Yogyakarta central market place was established north of the keraton during the reign of Hamengkubuwono I. A large building, the size of a city block. was constructed in 1925, and Sultan Hamengkubuwono IX then dubbed the market beringharjo in commemoration of the “beautiful bering tree” forest which stood here when the city was founded. Reconstructed in 1991. it has re-opened as the three-story Beringharjo Market Center.
Entering the crowded, dimly-lit market from the street you move into quite a different world. Tropical fruits are piled high under paper umbrellas outside the entrance. Stacks of clothing, batik (new and used), colorful lurik and other fabrics are displayed along the narrow aisles. Keris repairers and tailors ply their trades in stalls half enclosed by darkness, and all amazing array of food stuffs is found – pungent meats and fish, fresh carrots and potatoes, leafy spinach and mountains of bright-red chili peppers. Other stalls contain heaps of bamboo baskets and stack of second-hand miscellany such as motor parts, records, lamps and hardwares.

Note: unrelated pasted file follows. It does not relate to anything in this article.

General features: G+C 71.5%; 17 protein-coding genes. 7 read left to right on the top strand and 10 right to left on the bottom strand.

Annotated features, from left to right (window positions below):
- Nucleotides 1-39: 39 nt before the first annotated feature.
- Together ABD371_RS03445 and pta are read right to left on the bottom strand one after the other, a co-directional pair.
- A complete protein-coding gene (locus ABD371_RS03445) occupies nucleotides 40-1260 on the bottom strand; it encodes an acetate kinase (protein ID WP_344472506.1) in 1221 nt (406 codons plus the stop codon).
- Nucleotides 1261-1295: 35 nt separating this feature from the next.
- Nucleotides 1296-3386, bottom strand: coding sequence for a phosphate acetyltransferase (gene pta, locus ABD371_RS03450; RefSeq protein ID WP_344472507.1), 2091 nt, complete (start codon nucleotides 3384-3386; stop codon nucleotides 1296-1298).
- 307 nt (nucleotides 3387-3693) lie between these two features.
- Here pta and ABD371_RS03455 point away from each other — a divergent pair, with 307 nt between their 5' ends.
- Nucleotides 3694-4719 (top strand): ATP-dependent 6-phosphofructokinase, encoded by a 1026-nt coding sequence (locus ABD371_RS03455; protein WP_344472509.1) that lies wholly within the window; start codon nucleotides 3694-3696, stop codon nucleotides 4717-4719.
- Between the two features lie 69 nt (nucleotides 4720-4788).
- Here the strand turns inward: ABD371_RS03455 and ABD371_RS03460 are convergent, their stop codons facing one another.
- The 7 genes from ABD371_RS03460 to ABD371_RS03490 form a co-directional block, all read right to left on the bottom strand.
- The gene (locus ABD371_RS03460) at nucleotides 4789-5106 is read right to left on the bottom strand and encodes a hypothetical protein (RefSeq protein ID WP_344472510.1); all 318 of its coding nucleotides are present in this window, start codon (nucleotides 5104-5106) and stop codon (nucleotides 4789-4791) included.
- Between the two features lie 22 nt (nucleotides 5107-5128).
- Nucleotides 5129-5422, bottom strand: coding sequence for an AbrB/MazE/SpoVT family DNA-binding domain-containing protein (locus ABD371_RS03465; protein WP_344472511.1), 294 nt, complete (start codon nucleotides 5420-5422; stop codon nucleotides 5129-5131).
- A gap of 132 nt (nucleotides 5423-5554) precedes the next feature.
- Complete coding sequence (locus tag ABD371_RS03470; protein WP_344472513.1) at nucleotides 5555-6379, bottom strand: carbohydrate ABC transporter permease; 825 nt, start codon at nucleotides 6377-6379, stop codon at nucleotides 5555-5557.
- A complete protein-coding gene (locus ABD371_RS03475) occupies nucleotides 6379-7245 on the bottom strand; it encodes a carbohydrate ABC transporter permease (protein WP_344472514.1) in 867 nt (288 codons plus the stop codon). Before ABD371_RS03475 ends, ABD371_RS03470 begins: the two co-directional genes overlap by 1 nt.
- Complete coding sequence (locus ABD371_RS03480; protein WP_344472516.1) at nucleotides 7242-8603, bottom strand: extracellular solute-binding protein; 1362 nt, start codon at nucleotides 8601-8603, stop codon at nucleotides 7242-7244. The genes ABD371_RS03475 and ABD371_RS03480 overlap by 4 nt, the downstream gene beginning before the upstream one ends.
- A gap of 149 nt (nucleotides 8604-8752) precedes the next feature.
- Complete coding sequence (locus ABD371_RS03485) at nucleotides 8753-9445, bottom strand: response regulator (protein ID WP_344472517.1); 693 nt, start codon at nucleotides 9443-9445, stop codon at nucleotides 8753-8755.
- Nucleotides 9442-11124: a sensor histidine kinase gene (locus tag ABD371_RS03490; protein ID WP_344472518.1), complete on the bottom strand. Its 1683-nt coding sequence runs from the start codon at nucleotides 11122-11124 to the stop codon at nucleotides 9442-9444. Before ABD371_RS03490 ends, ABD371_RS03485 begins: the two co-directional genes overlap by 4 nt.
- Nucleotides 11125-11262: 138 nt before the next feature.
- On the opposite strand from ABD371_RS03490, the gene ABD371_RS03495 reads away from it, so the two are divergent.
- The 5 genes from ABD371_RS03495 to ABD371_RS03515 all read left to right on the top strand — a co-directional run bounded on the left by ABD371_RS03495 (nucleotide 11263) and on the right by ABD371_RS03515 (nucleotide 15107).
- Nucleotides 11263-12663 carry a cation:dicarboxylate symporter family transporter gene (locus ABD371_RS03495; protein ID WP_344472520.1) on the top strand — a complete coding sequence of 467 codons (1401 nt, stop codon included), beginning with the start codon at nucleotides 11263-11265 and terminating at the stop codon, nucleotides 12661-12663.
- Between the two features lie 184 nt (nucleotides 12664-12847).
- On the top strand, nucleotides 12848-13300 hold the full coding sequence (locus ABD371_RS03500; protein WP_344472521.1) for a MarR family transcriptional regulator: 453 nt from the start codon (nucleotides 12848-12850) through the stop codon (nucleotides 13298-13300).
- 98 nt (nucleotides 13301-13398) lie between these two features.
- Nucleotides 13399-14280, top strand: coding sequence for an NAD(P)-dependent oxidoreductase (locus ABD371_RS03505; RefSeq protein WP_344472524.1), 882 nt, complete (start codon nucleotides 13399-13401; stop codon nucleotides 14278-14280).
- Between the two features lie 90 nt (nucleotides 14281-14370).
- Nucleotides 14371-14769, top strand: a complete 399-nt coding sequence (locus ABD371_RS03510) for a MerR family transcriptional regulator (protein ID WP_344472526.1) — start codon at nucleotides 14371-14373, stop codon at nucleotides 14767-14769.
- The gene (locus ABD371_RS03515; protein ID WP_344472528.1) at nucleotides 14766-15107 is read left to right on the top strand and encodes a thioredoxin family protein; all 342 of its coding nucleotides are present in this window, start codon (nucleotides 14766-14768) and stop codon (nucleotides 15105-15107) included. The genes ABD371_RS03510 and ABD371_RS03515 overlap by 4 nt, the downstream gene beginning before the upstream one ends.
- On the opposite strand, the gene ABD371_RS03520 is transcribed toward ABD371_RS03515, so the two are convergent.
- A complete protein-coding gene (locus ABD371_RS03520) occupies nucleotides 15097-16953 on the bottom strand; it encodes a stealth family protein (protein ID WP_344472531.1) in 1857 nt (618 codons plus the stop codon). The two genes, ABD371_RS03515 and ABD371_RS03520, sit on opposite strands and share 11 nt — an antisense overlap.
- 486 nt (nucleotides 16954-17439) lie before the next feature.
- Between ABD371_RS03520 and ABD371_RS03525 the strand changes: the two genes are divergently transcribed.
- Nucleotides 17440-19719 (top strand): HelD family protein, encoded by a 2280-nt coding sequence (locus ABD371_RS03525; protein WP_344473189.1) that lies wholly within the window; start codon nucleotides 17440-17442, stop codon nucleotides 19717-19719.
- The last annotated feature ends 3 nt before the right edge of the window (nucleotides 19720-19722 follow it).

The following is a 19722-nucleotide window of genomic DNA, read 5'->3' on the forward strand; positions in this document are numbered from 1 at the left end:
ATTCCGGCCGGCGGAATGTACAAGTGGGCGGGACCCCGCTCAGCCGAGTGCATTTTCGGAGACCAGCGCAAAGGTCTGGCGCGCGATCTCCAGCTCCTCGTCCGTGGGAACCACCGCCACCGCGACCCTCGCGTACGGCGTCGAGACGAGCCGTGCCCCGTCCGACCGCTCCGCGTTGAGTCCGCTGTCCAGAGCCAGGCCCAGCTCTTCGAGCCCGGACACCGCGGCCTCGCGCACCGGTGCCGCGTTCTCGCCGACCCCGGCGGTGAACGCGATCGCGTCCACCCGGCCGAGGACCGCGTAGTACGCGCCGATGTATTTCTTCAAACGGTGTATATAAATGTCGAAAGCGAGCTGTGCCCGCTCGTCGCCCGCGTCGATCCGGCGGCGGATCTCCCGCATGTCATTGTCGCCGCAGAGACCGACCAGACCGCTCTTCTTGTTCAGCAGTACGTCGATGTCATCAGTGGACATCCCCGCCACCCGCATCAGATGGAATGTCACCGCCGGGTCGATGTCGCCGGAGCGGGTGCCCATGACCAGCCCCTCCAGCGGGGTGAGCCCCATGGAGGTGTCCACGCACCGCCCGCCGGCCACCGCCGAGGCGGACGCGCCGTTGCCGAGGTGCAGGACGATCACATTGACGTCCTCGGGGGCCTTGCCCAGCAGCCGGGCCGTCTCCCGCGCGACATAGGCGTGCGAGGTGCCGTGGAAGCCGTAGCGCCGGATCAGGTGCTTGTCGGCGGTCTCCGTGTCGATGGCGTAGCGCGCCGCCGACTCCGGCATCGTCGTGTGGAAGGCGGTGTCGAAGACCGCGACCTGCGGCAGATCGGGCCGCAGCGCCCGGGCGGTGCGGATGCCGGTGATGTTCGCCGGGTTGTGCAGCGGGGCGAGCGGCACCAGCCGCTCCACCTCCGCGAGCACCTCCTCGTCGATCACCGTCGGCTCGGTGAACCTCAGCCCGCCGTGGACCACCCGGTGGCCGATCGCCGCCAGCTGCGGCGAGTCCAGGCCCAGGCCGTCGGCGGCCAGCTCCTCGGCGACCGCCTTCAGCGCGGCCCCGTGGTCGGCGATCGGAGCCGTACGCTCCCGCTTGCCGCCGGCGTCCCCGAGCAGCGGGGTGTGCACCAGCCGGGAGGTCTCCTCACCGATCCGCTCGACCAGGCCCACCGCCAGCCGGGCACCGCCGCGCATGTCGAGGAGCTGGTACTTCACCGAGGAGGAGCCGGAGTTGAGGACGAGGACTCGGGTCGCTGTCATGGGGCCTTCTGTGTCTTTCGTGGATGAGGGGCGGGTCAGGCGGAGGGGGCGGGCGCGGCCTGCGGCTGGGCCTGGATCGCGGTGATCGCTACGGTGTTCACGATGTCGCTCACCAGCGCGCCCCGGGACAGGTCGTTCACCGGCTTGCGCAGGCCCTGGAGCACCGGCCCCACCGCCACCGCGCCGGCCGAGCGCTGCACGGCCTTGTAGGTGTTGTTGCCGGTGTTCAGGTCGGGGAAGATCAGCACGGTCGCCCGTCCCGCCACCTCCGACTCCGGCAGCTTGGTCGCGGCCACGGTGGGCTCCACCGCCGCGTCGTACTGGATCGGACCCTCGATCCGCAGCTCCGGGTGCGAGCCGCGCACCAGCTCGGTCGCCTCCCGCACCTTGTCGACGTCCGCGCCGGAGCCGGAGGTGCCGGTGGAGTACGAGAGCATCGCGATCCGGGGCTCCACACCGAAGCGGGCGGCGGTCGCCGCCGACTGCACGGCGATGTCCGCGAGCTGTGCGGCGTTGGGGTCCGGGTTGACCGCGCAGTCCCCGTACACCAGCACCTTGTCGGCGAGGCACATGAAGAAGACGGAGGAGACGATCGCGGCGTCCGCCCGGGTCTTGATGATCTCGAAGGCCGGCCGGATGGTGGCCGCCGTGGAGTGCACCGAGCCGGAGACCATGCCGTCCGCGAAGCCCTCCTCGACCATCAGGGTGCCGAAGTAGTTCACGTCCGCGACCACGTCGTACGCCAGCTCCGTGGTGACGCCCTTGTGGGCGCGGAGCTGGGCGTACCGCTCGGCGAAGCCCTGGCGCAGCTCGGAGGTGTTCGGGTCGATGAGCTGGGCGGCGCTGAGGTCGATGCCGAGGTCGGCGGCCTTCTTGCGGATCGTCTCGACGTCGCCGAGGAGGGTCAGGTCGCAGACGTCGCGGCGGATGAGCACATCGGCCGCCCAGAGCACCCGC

The market is teeming with surprises; the joy here is in exploring the dim corners pierced by occasional beans of sunlight from the rafters. Beware of, pickpockets and “guides” who attach themselves to you in the hopes of finagling a commission on everything you purchase. Although a few batik stalls have posted fixed prices, bargaining is the order of the day.